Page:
As such, the court of appeals affirmed the denial of the motion to suppress.

Practice Pointers

There are a few other exceptions to the search warrant requirement that could have applied in this case.   Although these exceptions were not discussed by the court, they do bear discussion from a legal training standpoint.

First, the court of appeals held probable cause was present based on the informant’s tip and the corroboration by the responding officer.  Probable cause would have justified arresting Chambers.  He and the vehicle could have then been searched incident to arrest.  Since the officer saw him throw the bag, immediately preceding his arrest, the bag would still be subject to a search incident to arrest.

Second, the same probable cause that authorized Chambers’ arrest would have authorized a warrantless search of the vehicle under the automobile exception.  Since the bag was seen being thrown from the vehicle upon the officer’s approach, the bag would have been subject to warrantless search based on this exception also.

Third, even if the court would have held that the informant’s information only provided reasonable suspicion to detain Chambers, but not probable cause, the command to put his hands on the dash was still a lawful command, based on the circumstances.  Rather than complying with the command, Chamber reached in his pants, pulled out a bag, threw it to his son and told his son to run.  In Georgia, this provides the officer probable cause to arrest Chambers for Obstruction of Law Enforcement Officer under OCGA 16-10-24(a), because his conduct willfully obstructed a law enforcement officer engaged in the lawful performance of his official duties.  This Obstruction arrest would then provide the lawful arrest needed to search the bag incident to a lawful arrest, as discussed in the first point above.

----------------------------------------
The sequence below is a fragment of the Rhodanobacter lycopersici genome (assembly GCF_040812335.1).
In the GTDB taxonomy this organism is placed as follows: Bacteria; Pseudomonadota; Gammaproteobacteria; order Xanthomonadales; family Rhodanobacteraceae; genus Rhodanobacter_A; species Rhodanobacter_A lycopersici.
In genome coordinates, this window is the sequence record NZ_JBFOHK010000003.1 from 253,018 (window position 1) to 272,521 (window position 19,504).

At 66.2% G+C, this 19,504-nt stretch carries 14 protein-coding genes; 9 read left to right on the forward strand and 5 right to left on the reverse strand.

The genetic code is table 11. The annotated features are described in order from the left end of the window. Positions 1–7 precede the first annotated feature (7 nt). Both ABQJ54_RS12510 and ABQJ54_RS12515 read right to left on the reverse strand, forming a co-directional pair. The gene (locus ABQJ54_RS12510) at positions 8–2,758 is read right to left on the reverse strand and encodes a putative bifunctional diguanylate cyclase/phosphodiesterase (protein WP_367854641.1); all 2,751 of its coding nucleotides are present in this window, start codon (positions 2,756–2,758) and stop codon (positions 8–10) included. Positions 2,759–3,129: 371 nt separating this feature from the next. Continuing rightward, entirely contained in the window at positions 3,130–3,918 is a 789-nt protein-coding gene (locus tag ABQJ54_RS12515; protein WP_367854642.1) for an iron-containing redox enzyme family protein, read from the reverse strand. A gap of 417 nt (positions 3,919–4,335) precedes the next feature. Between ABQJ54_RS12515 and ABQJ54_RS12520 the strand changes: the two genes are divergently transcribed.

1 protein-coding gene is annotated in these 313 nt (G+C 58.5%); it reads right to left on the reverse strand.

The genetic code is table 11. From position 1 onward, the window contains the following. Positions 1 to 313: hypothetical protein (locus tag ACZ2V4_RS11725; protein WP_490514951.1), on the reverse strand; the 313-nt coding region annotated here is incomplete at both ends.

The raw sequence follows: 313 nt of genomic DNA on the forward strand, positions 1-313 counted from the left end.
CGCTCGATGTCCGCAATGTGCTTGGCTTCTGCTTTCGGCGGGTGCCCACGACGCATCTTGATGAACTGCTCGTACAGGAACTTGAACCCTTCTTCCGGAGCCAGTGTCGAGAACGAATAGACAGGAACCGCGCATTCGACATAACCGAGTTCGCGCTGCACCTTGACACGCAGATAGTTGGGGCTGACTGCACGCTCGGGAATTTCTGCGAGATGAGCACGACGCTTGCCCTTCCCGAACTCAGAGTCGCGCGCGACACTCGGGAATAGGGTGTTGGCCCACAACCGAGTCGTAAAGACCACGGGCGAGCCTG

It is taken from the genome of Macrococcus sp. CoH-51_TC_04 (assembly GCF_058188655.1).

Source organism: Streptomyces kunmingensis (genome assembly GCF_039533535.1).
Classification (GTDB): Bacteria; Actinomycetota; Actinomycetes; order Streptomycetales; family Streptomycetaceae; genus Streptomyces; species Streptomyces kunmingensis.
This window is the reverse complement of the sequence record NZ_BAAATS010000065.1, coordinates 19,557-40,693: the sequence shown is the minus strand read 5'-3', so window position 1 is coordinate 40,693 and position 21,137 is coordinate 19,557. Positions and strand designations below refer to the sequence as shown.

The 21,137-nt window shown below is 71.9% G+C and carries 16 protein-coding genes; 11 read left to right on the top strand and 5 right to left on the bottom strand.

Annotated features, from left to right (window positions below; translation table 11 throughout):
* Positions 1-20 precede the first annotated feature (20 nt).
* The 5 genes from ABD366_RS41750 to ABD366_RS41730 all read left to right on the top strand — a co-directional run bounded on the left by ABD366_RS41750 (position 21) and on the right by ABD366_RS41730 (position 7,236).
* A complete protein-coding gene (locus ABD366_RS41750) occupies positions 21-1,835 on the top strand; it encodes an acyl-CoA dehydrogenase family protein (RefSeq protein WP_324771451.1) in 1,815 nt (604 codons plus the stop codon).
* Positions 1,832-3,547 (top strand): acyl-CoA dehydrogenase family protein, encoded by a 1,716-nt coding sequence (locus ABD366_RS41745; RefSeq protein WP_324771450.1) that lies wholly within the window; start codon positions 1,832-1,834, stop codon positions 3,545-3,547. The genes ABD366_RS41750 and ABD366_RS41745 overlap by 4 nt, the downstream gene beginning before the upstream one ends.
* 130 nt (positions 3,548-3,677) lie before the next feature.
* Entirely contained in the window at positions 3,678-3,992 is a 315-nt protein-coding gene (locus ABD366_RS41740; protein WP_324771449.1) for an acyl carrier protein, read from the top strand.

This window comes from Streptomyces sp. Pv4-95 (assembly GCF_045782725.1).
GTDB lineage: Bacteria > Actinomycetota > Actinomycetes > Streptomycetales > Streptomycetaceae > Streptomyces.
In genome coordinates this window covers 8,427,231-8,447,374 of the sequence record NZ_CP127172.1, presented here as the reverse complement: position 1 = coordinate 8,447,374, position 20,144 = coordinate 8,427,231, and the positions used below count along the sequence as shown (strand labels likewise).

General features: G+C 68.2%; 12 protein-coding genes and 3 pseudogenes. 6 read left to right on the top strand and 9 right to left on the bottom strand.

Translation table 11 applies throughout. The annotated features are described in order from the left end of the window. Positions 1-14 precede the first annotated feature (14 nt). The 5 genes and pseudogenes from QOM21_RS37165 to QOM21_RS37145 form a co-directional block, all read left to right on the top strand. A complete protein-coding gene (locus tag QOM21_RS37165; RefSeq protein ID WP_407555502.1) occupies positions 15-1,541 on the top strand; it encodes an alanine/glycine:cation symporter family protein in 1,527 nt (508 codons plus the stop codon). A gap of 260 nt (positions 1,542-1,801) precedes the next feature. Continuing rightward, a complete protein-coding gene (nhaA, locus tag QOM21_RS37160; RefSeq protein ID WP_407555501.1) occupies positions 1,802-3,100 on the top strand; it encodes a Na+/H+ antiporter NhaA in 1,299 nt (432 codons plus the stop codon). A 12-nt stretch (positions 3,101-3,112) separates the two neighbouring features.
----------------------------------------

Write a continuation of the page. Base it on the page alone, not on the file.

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Citations

[i] No. 18-2923 (7th Cir. Decided July 9, 2019)

[ii] Id.

[iii] Id. (emphasis added)

[iv] Id. (emphasis added)

[v] Id. (emphasis added)

[vi] Id. (emphasis added)

By |2020-03-30T14:40:33+00:00March 30th, 2020|Legal updates|

About the Author:

Brian Batterton is an attorney in the State of Georgia and currently a Lieutenant with the Cobb County Police Department. He has been in law enforcement since 1994 and obtained his Juris Doctorate in 1999 from John Marshall Law School in Atlanta. He has served as an officer in Uniform Patrol, a detective in Criminal Investigations, a Corporal in the Training Unit and as a Sergeant in Uniform Patrol. Brian is currently assigned as the Legal Officer to the Chief of Police. In addition to his work at the police department, he also lectures for the Legal and Liability Risk Management Institute (LLRMI) on both criminal law and procedure topics, as well as, police civil liability.